Many voters appear to be closely examining the policy platforms of each party as the official campaign for the Aug. 30 election started Tuesday.
A local government official in Utsunomiya, Tochigi Prefecture, said that although the platforms enable him to compare each party’s stance, “I believe they have no meaning if they lack possibility.”
Referring to the Democratic Party of Japan’s platform, he said, “It would be great if the DPJ policies are achieved, but will it really happen?”
Recent opinion polls indicate the DPJ will bring down the Liberal Democratic Party.
Both parties are playing up their economic stimulus measures, with the LDP pushing its pledge to increase disposable income by an average of ¥1 million while the DPJ promises to scrap expressway tolls.
A restaurant owner, 52, in Tsu, Mie Prefecture, said he believes neither party will be able to achieve its goals.
“A party that does not have an effective program for civil service reform will not be able to come out with sufficient stimulus,” he said.
The Social Insurance Agency’s mishandling of pension records has stirred concern about the pension scheme.
Yasuharu Tanaka, 67, who runs a driving school in Higashi-Hiroshima, Hiroshima Prefecture, said he will focus on the pension issue when he decides which candidate and party to vote for.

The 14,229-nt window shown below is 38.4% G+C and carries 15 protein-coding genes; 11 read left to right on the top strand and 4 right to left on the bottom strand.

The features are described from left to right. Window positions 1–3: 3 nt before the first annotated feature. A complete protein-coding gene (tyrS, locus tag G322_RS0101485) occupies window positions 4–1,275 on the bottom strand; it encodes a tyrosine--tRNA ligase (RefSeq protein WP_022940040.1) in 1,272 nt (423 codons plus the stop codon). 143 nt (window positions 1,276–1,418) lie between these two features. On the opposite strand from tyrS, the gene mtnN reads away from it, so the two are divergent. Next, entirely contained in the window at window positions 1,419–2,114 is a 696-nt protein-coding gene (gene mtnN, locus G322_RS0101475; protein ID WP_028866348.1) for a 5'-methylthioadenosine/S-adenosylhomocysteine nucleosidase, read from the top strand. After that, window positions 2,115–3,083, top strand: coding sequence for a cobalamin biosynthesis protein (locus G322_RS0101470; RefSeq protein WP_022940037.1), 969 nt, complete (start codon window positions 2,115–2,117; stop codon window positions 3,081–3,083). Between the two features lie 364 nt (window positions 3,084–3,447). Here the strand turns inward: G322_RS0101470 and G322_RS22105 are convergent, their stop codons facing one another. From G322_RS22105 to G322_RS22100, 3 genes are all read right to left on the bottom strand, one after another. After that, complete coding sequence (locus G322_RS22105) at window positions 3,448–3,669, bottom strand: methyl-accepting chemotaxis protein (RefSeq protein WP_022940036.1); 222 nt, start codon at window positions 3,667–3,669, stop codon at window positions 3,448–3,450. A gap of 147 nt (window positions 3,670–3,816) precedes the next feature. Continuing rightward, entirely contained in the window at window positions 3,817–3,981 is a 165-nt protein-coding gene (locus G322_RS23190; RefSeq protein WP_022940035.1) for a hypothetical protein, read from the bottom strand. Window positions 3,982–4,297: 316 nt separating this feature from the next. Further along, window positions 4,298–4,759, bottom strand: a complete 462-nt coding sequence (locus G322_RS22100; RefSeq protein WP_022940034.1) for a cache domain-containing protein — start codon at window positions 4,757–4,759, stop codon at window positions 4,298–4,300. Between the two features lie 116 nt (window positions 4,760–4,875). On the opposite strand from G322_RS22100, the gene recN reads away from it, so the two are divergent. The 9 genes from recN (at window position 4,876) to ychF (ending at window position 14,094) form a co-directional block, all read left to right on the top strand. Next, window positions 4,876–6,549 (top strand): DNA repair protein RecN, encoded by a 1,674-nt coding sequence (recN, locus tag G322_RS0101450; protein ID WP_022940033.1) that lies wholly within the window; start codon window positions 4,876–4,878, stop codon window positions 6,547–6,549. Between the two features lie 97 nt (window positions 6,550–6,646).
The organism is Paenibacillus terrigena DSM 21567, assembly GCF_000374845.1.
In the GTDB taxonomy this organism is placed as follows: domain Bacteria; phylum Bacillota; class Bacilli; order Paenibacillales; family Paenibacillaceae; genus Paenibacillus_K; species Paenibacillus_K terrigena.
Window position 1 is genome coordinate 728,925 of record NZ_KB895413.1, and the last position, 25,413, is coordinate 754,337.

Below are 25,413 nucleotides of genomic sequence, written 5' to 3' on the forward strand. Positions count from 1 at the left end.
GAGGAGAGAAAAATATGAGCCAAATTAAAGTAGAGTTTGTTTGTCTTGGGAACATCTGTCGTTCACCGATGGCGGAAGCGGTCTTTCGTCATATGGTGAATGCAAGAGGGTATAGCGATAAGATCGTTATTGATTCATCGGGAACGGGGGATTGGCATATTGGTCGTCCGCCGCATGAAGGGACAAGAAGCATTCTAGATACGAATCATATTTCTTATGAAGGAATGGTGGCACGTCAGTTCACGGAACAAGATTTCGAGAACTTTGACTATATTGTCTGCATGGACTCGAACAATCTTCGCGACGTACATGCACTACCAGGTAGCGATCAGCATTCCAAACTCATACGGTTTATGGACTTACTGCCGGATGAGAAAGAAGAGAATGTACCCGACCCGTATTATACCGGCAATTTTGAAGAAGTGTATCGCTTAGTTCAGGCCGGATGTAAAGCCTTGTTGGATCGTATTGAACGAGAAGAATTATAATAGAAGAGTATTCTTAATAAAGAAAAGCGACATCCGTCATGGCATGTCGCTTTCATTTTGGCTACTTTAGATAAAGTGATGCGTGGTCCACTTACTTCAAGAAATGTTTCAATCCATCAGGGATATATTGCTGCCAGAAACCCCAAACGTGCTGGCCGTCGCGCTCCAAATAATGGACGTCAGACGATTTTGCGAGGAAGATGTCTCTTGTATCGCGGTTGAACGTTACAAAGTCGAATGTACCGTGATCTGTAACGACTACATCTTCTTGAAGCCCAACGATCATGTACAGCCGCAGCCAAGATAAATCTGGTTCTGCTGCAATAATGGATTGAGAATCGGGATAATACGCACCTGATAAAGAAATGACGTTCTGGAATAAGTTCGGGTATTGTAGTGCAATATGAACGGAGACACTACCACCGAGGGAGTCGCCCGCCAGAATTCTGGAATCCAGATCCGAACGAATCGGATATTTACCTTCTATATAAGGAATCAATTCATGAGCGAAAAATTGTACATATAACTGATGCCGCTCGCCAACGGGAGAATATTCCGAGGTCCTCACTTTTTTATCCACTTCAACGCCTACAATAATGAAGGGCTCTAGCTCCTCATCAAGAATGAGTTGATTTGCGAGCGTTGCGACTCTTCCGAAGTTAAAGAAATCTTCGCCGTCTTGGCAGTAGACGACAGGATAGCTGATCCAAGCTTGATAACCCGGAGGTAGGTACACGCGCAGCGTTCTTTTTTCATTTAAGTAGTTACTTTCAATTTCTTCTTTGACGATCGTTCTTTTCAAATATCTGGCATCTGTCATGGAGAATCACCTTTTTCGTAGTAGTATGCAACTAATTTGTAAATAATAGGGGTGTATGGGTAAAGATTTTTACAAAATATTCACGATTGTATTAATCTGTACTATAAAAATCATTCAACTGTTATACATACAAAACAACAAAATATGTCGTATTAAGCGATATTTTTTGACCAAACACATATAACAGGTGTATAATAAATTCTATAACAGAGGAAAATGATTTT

“I have concerns over the future of the nation’s pension system as young people are gradually moving away from it,” he said. “It is quite important (for lawmakers) to establish the foundation for our future life.”
Kozue Ito, 26, an office worker in Sapporo, said she has concerns about her employment and her declining salary. She said the policy platforms of each party on expanding employment “are short on specifics. I don’t think job opportunities will expand without stimulating business activity.”
The child care polices of each party have drawn public attention, with the DPJ pledging to offer a monthly child-rearing allowance of ¥26,000 for each child of junior high school age and younger.
But Fumiko Katagiri, 32, a part-time worker in Tokyo whose 4-year-old daughter attends kindergarten, said she wonders how the DPJ will finance it.
“Judging from their manifestos, both the LDP and DPJ seem to give a big feast, but they do not clearly show how to clear off the massive government debt,” said Yoshiaki Kobayashi, a political science professor at Keio University in Tokyo.